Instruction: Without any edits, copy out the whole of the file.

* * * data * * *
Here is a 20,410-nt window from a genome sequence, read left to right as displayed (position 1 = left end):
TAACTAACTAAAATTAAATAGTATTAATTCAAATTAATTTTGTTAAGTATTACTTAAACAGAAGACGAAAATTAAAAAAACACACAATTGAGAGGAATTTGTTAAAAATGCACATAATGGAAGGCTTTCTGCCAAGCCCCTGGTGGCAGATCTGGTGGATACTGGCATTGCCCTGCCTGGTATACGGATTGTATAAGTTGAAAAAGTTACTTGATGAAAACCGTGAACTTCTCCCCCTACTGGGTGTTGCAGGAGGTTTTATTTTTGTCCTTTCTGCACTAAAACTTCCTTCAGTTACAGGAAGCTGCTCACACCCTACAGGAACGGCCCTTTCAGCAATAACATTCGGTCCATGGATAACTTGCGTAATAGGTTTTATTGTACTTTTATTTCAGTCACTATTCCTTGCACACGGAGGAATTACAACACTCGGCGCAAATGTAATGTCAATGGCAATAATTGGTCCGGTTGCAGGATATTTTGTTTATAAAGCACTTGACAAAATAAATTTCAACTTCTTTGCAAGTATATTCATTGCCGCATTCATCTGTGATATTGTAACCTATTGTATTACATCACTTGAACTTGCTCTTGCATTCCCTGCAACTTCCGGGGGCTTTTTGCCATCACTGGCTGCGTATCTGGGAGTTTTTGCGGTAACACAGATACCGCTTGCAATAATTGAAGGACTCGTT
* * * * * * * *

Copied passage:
Here is a 20,410-nt window from a genome sequence, read left to right as displayed (position 1 = left end):
TAACTAACTAAAATTAAATAGTATTAATTCAAATTAATTTTGTTAAGTATTACTTAAACAGAAGACGAAAATTAAAAAAACACACAATTGAGAGGAATTTGTTAAAAATGCACATAATGGAAGGCTTTCTGCCAAGCCCCTGGTGGCAGATCTGGTGGATACTGGCATTGCCCTGCCTGGTATACGGATTGTATAAGTTGAAAAAGTTACTTGATGAAAACCGTGAACTTCTCCCCCTACTGGGTGTTGCAGGAGGTTTTATTTTTGTCCTTTCTGCACTAAAACTTCCTTCAGTTACAGGAAGCTGCTCACACCCTACAGGAACGGCCCTTTCAGCAATAACATTCGGTCCATGGATAACTTGCGTAATAGGTTTTATTGTACTTTTATTTCAGTCACTATTCCTTGCACACGGAGGAATTACAACACTCGGCGCAAATGTAATGTCAATGGCAATAATTGGTCCGGTTGCAGGATATTTTGTTTATAAAGCACTTGACAAAATAAATTTCAACTTCTTTGCAAGTATATTCATTGCCGCATTCATCTGTGATATTGTAACCTATTGTATTACATCACTTGAACTTGCTCTTGCATTCCCTGCAACTTCCGGGGGCTTTTTGCCATCACTGGCTGCGTATCTGGGAGTTTTTGCGGTAACACAGATACCGCTTGCAATAATTGAAGGACTCGTT